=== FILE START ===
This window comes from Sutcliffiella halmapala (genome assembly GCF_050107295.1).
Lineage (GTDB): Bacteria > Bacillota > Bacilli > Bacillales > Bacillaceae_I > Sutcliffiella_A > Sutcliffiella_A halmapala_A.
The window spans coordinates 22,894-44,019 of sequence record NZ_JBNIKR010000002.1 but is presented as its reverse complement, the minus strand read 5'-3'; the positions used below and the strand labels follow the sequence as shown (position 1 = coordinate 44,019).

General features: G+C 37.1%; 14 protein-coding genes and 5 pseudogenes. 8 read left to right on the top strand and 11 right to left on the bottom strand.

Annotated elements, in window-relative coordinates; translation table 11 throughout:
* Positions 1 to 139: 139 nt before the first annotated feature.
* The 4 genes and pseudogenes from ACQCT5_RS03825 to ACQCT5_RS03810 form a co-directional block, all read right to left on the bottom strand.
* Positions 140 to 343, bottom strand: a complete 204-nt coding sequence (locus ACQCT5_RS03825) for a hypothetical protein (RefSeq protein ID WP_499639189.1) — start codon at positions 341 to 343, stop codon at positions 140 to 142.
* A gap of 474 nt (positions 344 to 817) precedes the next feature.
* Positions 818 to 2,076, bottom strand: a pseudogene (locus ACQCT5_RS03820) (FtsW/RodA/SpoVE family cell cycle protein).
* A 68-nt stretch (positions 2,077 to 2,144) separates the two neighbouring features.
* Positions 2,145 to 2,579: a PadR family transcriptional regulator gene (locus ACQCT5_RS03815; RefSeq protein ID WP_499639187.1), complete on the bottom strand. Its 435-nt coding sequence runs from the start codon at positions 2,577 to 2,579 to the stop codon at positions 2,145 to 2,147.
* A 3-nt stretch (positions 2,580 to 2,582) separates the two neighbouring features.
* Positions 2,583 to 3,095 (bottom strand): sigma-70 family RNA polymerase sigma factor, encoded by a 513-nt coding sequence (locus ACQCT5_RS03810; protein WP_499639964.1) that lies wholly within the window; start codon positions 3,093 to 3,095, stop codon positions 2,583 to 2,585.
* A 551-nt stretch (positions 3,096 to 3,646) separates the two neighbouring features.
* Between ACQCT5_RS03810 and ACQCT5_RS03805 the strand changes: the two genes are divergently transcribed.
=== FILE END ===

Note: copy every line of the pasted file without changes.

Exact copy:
This window comes from Sutcliffiella halmapala (genome assembly GCF_050107295.1).
Lineage (GTDB): Bacteria > Bacillota > Bacilli > Bacillales > Bacillaceae_I > Sutcliffiella_A > Sutcliffiella_A halmapala_A.
The window spans coordinates 22,894-44,019 of sequence record NZ_JBNIKR010000002.1 but is presented as its reverse complement, the minus strand read 5'-3'; the positions used below and the strand labels follow the sequence as shown (position 1 = coordinate 44,019).

General features: G+C 37.1%; 14 protein-coding genes and 5 pseudogenes. 8 read left to right on the top strand and 11 right to left on the bottom strand.

Annotated elements, in window-relative coordinates; translation table 11 throughout:
* Positions 1 to 139: 139 nt before the first annotated feature.
* The 4 genes and pseudogenes from ACQCT5_RS03825 to ACQCT5_RS03810 form a co-directional block, all read right to left on the bottom strand.
* Positions 140 to 343, bottom strand: a complete 204-nt coding sequence (locus ACQCT5_RS03825) for a hypothetical protein (RefSeq protein ID WP_499639189.1) — start codon at positions 341 to 343, stop codon at positions 140 to 142.
* A gap of 474 nt (positions 344 to 817) precedes the next feature.
* Positions 818 to 2,076, bottom strand: a pseudogene (locus ACQCT5_RS03820) (FtsW/RodA/SpoVE family cell cycle protein).
* A 68-nt stretch (positions 2,077 to 2,144) separates the two neighbouring features.
* Positions 2,145 to 2,579: a PadR family transcriptional regulator gene (locus ACQCT5_RS03815; RefSeq protein ID WP_499639187.1), complete on the bottom strand. Its 435-nt coding sequence runs from the start codon at positions 2,577 to 2,579 to the stop codon at positions 2,145 to 2,147.
* A 3-nt stretch (positions 2,580 to 2,582) separates the two neighbouring features.
* Positions 2,583 to 3,095 (bottom strand): sigma-70 family RNA polymerase sigma factor, encoded by a 513-nt coding sequence (locus ACQCT5_RS03810; protein WP_499639964.1) that lies wholly within the window; start codon positions 3,093 to 3,095, stop codon positions 2,583 to 2,585.
* A 551-nt stretch (positions 3,096 to 3,646) separates the two neighbouring features.
* Between ACQCT5_RS03810 and ACQCT5_RS03805 the strand changes: the two genes are divergently transcribed.